WASHINGTON–Thirty-five years ago, a young, African-American woman with no credit walked into a credit union and sat down with an older, white manager.
On the surface, the two had nothing in common. That woman would walk out of that credit union with her first-ever car loan. And three decades later she is a member of the U.S. Congress and an ardent supporter of credit unions.
“Let me start by telling you a personal story,” said Rep. Joyce Beatty (D-OH), and chair of the House Financial Services Subcommittee on Diversity and Inclusion. “I can tell you the value of credit unions first-hand. I can remember when I was so excited to get my very own car, that I didn’t have to get my brother’s pass-me-down car. I decided I had a professional job and I was going to go and get a loan. I had never done this before by myself. Thank goodness someone told me to go to the credit union. I walked into the credit union with all my net worth and assets—of nothing. I still remember today when Bob Rhodes was the manager, and I went into his office and decided to give my compelling story.
“I said, ‘I don’t have an appointment,’ but by then I was already in the chair,” recalled Beatty. “He said, ‘Who are you?’ I just kept talking and put my portfolio on his desk and I said that tells you why I am a good risk. It tells you why I need this car to get to work. He kind of smiled at me, and the more we talked, the more of an investment he made in me. Not only did I leave there with a loan for the car, he asked me to come back and sit in on some financial literacy classes. I became an advocate.”
‘Another Version of Me’
Beatty said she remained with the credit union as her career grew, and 20 years later a young woman walked into her office in Dayton, Ohio, where she was a county administrator. The young woman was crying, saying she had gone to three banks and had been turned down by all of them for loans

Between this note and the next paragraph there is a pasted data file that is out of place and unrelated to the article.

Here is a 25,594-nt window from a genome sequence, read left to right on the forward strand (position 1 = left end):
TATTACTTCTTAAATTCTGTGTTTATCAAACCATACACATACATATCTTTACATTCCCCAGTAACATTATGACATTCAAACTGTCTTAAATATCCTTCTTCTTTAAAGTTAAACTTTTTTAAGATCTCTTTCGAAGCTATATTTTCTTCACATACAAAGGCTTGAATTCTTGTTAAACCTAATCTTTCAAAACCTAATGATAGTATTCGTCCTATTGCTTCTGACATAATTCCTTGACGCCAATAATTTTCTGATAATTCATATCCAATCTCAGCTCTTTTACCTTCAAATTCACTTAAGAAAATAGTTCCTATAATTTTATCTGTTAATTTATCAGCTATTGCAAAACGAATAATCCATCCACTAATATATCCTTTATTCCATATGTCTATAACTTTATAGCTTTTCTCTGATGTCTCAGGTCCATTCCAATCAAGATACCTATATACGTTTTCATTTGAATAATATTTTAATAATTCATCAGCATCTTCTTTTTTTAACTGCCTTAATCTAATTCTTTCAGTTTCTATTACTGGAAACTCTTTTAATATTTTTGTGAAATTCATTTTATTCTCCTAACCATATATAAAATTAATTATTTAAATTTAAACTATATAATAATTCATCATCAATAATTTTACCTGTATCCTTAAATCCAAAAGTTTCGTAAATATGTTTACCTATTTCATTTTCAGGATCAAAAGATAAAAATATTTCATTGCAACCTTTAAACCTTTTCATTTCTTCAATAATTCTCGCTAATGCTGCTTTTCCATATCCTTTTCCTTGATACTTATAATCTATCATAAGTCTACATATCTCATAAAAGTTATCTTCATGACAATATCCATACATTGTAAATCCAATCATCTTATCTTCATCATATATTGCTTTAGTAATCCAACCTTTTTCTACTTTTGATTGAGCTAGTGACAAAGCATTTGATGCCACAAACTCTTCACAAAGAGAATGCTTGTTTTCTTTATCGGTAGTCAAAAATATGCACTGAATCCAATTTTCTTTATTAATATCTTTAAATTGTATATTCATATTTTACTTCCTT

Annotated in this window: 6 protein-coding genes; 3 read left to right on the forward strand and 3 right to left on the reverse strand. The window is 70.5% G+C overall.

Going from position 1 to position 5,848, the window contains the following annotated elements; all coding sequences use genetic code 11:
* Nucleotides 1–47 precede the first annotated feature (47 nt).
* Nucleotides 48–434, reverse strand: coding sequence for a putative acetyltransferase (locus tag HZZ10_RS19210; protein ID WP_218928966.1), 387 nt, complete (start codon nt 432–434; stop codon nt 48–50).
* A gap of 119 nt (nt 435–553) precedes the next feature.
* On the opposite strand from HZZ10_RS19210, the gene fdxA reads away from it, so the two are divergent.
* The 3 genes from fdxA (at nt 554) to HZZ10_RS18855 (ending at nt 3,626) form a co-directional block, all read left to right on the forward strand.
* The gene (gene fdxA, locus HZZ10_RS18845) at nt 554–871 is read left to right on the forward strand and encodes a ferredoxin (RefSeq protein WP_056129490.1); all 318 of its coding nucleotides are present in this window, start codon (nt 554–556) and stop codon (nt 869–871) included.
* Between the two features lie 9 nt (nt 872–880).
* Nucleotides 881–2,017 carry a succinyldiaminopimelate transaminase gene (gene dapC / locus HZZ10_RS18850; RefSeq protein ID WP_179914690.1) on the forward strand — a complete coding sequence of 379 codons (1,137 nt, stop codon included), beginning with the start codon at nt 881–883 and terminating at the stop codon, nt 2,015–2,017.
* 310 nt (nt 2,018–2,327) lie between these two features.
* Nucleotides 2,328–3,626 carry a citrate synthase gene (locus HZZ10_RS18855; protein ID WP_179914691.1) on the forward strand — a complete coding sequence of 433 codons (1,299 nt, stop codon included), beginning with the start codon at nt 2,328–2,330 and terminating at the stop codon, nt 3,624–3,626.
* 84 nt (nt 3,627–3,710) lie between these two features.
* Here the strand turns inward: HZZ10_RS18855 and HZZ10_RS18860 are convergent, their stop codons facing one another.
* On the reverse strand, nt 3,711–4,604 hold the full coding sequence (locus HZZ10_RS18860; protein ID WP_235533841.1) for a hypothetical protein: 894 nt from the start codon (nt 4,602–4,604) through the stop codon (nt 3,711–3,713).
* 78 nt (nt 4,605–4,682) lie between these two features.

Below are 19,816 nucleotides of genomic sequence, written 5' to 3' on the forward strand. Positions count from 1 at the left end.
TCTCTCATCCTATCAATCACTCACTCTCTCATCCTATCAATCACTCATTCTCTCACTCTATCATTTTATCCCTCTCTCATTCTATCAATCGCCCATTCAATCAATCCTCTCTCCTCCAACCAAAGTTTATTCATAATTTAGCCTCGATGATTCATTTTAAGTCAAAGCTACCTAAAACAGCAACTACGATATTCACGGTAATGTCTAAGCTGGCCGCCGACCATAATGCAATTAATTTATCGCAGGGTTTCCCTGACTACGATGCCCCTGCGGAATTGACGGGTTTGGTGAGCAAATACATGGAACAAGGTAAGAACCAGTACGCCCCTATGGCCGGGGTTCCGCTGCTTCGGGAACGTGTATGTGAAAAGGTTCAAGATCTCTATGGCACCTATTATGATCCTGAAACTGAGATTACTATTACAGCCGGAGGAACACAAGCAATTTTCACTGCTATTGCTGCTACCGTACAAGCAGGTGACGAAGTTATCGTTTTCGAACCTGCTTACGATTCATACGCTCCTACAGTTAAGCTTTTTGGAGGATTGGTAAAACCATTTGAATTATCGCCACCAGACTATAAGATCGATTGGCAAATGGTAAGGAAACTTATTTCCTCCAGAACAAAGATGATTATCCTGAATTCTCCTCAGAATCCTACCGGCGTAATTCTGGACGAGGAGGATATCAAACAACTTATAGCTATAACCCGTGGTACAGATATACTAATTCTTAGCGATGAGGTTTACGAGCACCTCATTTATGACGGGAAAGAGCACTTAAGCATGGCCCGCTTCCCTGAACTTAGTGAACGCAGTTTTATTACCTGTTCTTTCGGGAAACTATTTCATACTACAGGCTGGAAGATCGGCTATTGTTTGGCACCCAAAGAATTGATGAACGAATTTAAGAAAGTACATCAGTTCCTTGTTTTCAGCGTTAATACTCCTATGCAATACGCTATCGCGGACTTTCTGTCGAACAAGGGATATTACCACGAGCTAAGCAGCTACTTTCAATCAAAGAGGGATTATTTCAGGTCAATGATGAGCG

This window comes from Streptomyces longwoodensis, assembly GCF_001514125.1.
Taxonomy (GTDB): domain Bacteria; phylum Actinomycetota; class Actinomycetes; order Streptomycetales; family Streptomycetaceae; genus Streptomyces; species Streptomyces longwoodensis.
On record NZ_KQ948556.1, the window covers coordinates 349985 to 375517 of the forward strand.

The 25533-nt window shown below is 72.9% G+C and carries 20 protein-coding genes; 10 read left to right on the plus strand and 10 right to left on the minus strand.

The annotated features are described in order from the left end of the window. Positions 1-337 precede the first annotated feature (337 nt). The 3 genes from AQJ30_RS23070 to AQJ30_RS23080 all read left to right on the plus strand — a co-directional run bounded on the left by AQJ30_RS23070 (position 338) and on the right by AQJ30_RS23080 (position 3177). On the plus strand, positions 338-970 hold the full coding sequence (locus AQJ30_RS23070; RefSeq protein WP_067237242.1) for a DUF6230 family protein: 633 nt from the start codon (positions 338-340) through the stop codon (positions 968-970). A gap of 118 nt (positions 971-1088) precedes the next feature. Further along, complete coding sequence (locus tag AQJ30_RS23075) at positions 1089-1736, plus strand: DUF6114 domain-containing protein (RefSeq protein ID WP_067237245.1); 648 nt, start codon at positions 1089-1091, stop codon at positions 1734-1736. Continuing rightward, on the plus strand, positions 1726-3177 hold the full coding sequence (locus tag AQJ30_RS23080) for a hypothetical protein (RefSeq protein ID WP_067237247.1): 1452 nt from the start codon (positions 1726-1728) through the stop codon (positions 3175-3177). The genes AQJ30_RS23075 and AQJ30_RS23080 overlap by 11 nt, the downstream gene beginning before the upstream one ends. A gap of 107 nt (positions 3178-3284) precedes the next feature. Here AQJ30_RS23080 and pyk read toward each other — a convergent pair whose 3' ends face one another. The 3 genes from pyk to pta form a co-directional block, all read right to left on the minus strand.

“So I called Bob Rhodes, who was still there, and I said ‘I have another version of me.’ And that lady walked in two weeks later and said to me, ‘I was not too small for the credit union,’” said Beatty. “That story has stuck with me for about 35 years. It’s about how credit unions value and appreciate the least of us as well as the largest of us.”
It’s small conversations like those that can have big ROI, said Beatty.
“You made an investment in me and now I am a U.S. congressperson,” she said. “And that young woman now has a whole association of hair salons across central Ohio.”
Nothing in Common, But…
To make a “difference in this wonderful country,” it’s going to take more people reaching out and helping those who aren’t like them—at least on the surface, according to Beatty.
“Bob Rhodes and I had nothing in common. He was a white man and a professional. He had gotten loans for a car and more. I had none of that. But he understood because he listened,” said Beatty. “He shifted from his world to understanding mine. Together, we grew.”
For others and the country itself to grow, Beatty said it’s going to take a belief in the power of not just diversity, but inclusion.
“It’s not just those of race and ethnicity and gender, but it’s about that veteran who might just want to talk to someone for 60 seconds about their life on why they need that investment,” Beatty told the meeting.
Not About Checking a Box
Beatty said efforts on diversity being led by her committee aren’t just about “checking a box on race and gender,” as the inclusion piece plans to probe for what institutions do to serve their entire communities. The committee has sent letters to the largest banks asking about diversity plans and how many people in their communities are participating.
While credit unions aren’t included in those efforts, Beatty expressed some disappointment that just 81 CUs have participated in NCUA’s voluntary self-assessment on diversity efforts.
“We know all you do in your communities, with job fairs and financial education and programs in rural areas. I want you to talk about it more,” said Beatty. “I want you to let the U.S. Congress know about the great work you are doing.”